Most parents find it difficult to talk directly to their children about sex and therefore, children may be left to pick up attitudes from the way we behave. So it's important to think about how your behaviour affects your teen's attitude to sex and relationships.
Sex on TV
If you are watching TV and there is a sexual scene, think about how you react. If you change the channel, change the subject or make a joke, every time that the subject of sex comes up, your children are more likely to believe that sex is secretive, dangerous, embarrassing or something to be ashamed or afraid of. If that’s what they believe, then they are unlikely to ask any questions or turn to you for advice. If they don’t get advice from you, then they are most likely to get it from magazines, online or from friends at school. Instead, try to use story lines on TV as an opportunity to talk to your children about sex or get hold of some leaflets to help start the conversation.
Use it as a chance to find out their thoughts on sex and relationships. Using this is a good way to find out what your children know and think about sex. You can talk about:
- the characters
- whether they love one another
- whether they are using contraception
- whether what they are doing is risky
It also provides a chance for you to explain your views about sex and relationships. It is an opportunity to help them understand the responsibilities that go along with having sex and that they can talk to you if they need to.
If you hear that your friend's teenage daughter is pregnant think about your reaction. How you react will demonstrate to your child how you might react if they wanted to talk to you about sex and relationships. It also shows them how you might react should they ever be in the same situation. Use the situation to talk about why it is important to think carefully about sex and relationships, and let them know that they can come to you for support, whatever happens.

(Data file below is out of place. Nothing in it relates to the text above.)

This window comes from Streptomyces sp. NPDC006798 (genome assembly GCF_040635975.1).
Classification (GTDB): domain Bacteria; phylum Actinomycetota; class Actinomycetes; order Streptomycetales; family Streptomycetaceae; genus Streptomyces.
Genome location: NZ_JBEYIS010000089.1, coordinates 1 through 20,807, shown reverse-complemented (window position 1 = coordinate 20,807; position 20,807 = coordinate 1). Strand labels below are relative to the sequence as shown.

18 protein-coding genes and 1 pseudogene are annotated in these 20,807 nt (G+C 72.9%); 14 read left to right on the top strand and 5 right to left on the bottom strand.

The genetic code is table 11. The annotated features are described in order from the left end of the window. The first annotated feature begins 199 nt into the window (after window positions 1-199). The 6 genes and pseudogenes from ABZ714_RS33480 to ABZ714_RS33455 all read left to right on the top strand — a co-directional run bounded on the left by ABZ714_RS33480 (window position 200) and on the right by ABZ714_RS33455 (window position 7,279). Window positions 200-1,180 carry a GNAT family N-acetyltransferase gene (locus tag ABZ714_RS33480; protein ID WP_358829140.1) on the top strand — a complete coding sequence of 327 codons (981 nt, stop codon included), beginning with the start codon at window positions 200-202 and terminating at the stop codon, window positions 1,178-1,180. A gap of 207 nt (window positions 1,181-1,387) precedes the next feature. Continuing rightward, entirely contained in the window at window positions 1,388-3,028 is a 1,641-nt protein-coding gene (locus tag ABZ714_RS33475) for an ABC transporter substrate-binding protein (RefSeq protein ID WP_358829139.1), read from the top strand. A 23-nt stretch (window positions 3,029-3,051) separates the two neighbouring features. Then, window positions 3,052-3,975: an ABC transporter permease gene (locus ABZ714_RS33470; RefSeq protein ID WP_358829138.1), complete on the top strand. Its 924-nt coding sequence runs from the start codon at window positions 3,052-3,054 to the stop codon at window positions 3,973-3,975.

It is important to try and perhaps use role play in a positive way and possibly discuss the situation with your child as if you were facing this issue with your own child. If they can see how you would deal with this, it might help them to make more informed choices when necessary.
If you hear that the teenage son of a friend has got a girl pregnant, dismissing the situation may give the impression that a man does not need to act responsibly when it comes to sex and relationships, and that there are no consequences to his actions. Use the situation to talk about taking care of people in relationships and how to prevent conception. Talk to your son about caring for his health and the realities of being a parent.
Talk about the situation and explain that unplanned pregnancies can happen. You can also use this as an opportunity to talk about sex being about commitment and caring for your partner, whatever happens. Teenagers say that they would much rather learn about sex and relationships from the parents than through friends or onlines. Your response shows him that you can be approached for help and support.
Supporting your teen
Your child will appreciate knowing that you are open-minded and will be there for them whatever happens. It may also encourage them to go to you for advice and support when they are thinking about relationships and sex. You might also use the situation to open up a conversation with your child on sex and relationships.
Talking about sex may not always be easy for parents but these days there are lots of different avenues that can help to open up conversations such as television, media etc. The more knowledge teenagers have the more informed they will be but ensure that your teen knows you are there to give them guidance and advice too. They might forget that you have been a teenager yourself but try and keep communication channels open regarding sex.
It may help to chat to other parents on our forums to find out how they are dealing with this issue within their family life. You can also talk to us online via our live chat service, email us at email@example.com or call us on our helpline on 0808 800 2222 to speak to trained family support worker.
How do you talk to your teenager about sex without feeling embarrassed?
This page was updated on September 2021